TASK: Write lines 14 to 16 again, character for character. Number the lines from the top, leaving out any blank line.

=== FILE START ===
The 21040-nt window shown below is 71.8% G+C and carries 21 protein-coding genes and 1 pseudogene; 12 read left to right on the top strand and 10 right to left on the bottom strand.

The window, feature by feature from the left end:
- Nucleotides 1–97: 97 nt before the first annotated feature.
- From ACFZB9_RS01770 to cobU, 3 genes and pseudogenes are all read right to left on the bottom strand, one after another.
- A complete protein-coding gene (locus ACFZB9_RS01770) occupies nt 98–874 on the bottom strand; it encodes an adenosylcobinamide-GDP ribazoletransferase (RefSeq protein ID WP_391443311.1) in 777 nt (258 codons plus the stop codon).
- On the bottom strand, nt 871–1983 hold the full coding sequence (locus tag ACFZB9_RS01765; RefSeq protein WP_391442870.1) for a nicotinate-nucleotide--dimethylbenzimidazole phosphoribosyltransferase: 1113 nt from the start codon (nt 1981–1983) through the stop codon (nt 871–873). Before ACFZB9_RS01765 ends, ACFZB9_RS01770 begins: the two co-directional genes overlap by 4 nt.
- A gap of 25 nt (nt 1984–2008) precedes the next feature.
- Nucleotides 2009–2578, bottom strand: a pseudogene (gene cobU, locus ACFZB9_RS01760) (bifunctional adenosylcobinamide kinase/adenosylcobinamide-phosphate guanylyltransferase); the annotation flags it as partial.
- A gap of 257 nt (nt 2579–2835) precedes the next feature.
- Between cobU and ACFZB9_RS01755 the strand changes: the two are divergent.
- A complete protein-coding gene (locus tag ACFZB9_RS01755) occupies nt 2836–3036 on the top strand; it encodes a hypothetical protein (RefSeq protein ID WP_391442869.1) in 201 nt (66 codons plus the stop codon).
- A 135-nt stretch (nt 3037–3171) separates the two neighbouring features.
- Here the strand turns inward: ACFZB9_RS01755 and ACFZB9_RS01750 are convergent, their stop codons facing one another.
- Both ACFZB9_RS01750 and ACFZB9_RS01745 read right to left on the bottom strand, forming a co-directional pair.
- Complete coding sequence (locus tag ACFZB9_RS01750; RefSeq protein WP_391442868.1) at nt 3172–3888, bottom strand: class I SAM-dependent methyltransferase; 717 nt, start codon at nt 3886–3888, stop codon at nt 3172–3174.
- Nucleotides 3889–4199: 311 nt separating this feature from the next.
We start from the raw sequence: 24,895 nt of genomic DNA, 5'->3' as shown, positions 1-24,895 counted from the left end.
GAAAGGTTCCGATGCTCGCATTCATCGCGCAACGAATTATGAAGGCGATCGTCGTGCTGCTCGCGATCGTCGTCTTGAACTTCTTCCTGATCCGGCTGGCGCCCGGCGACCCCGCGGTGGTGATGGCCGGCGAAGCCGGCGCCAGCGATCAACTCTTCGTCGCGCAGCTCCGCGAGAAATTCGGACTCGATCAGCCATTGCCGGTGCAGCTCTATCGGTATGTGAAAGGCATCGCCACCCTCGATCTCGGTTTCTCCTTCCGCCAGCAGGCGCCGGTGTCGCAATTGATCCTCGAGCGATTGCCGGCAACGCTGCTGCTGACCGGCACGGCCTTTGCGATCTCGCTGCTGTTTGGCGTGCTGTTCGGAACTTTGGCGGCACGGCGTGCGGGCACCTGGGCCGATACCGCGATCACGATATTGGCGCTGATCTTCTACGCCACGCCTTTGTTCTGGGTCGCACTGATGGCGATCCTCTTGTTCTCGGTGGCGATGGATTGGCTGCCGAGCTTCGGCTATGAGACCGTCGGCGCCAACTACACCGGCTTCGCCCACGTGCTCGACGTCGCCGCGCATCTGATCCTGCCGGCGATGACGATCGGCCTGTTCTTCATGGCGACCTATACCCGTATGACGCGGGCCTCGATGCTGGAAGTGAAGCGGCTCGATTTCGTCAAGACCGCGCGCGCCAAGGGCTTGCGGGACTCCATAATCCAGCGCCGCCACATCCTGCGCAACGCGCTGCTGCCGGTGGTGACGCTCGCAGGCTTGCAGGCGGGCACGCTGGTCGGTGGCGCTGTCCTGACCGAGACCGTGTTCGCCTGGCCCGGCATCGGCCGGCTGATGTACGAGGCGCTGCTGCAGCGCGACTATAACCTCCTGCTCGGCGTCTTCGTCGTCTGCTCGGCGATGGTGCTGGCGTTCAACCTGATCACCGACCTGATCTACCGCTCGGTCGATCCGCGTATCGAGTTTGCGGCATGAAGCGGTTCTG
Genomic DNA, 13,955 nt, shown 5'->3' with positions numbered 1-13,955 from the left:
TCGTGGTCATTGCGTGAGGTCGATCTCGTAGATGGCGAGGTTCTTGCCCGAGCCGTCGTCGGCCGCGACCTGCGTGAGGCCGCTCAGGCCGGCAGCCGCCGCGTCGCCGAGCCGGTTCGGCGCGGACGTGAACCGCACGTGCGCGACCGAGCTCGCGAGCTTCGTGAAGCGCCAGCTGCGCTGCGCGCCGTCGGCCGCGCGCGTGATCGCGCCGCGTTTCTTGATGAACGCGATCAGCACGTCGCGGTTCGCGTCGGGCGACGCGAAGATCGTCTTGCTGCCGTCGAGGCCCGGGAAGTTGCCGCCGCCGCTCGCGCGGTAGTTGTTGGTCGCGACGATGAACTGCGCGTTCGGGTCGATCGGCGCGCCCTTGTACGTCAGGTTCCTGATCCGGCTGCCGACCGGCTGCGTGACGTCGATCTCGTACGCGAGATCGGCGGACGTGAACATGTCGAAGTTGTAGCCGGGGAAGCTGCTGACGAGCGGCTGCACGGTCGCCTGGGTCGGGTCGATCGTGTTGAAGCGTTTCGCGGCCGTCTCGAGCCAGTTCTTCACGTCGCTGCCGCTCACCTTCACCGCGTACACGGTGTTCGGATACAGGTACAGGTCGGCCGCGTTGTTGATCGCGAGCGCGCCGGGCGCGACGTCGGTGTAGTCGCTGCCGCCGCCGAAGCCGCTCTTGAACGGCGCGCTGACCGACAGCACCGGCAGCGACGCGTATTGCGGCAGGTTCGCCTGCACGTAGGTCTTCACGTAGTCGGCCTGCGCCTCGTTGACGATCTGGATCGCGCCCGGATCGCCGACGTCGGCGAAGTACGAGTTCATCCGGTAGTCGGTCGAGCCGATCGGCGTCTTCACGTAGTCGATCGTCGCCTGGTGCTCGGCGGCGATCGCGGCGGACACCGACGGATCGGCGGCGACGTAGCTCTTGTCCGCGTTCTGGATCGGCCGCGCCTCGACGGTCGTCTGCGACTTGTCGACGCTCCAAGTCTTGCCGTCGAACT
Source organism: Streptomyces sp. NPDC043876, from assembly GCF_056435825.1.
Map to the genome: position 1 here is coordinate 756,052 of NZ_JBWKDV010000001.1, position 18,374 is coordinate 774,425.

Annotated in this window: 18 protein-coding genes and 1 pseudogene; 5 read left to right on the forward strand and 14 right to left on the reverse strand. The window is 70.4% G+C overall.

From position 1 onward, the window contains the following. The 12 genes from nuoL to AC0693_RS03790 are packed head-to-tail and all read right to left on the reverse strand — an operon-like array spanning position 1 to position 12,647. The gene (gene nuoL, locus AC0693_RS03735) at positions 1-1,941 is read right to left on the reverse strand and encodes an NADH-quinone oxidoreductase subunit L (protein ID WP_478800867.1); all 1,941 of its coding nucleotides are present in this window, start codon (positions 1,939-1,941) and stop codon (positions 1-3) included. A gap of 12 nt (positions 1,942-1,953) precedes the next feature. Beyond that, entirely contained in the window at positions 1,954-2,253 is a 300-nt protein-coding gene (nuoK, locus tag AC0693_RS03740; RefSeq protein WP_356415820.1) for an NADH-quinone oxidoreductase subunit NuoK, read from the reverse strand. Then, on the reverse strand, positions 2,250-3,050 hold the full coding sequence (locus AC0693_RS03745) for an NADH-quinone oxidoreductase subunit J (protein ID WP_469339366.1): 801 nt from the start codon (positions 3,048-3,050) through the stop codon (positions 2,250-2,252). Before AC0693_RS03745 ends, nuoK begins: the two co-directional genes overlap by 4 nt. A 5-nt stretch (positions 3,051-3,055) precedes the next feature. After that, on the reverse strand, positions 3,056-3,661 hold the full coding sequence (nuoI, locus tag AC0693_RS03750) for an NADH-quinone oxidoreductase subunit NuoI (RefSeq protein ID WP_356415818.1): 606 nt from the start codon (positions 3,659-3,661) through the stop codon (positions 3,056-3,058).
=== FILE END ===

- Both ACFZB9_RS01750 and ACFZB9_RS01745 read right to left on the bottom strand, forming a co-directional pair.
- Complete coding sequence (locus tag ACFZB9_RS01750; RefSeq protein WP_391442868.1) at nt 3172–3888, bottom strand: class I SAM-dependent methyltransferase; 717 nt, start codon at nt 3886–3888, stop codon at nt 3172–3174.
- Nucleotides 3889–4199: 311 nt separating this feature from the next.